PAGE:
How to Make a Shrunken Head
If you are expecting this to be an instruction manual on the ancient practice of Tsantsa, or the making of an actual shrunken head, then you have come to the right place. We are going to look in detail at the process by which severed human heads are reduced to the size of an orange, the reason behind this process, and the trade in human heads that started a veritable massacre of ancient tribes.
The Jivaro Tribe known for head shrinking.
The tribes known to practice head shrinking are the Jivaroan tribes found in forests of Ecuador and Peruvian Amazon. The Jivaro Indians were brought to the world’s attention because of their unusual custom of shrinking the heads of their enemies, as well as being one of the very few societies to have revolted against the Spanish Empire. There are various dialects in the Jivaroan tribes – the AShuar, Aguaruna, Huambisa, and the most famous of them, the Shur, and this will be the tribe we look at in this post.
The Jivaro Indians were highly superstitious and impulsive and would often war between each other. Shamans and medicine men would normally fall victim to attack, accused of sorcery or black arts. These people did not have any concept of natural death and saw each death as having a supernatural cause and thus needed to be avenged. At the tender age of six, young Jivaro males were instructed in hatred for neighbouring peoples, and the death of an opponent meant reward in blessings, long life, riches and the death of one’s enemies.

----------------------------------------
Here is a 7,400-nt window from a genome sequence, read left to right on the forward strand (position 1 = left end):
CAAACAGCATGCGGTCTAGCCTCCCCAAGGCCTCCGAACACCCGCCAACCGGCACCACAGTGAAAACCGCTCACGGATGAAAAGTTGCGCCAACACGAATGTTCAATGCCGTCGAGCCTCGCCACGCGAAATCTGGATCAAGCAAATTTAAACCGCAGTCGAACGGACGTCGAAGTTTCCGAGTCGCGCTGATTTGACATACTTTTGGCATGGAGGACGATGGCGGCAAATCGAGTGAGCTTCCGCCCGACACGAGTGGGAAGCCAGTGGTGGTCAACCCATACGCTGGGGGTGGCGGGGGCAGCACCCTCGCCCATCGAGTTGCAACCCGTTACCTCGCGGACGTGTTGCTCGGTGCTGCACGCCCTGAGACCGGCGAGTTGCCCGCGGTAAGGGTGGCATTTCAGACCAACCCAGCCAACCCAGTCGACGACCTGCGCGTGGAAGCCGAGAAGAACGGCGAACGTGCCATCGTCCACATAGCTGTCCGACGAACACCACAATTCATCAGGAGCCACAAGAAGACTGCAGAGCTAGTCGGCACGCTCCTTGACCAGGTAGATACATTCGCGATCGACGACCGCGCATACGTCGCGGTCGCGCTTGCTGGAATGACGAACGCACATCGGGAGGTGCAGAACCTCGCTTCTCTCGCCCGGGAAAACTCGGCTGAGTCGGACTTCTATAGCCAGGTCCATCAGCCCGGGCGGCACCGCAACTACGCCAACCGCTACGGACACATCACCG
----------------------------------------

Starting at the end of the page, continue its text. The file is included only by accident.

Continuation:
How to prepare a shrunken head.
1- After an attack on an enemy the members of the Shur tribe would kill their victims and quickly decapitated them with a machete. Occasionally the captured enemy would still be alive while the head was removed.
2 – The head is removed below the neck and a piece of skin from the chest and back is also taken off with it. The entire process is meticulously carried out in order to preserve the original likeness of the victim.
3 – A slit is made up through the nape of the neck and up the back of the head, the warrior now peels the skin and hair very carefully off the skull. The victim’s skull is discarded by the warrior and left by the river as an offering the anaconda or Pani.